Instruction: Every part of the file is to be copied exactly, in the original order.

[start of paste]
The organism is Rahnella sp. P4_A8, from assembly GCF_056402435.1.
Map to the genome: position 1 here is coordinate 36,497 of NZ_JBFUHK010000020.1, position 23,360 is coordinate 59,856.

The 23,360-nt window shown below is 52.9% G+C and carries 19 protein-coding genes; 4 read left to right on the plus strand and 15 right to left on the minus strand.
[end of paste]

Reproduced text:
The organism is Rahnella sp. P4_A8, from assembly GCF_056402435.1.
Map to the genome: position 1 here is coordinate 36,497 of NZ_JBFUHK010000020.1, position 23,360 is coordinate 59,856.

The 23,360-nt window shown below is 52.9% G+C and carries 19 protein-coding genes; 4 read left to right on the plus strand and 15 right to left on the minus strand.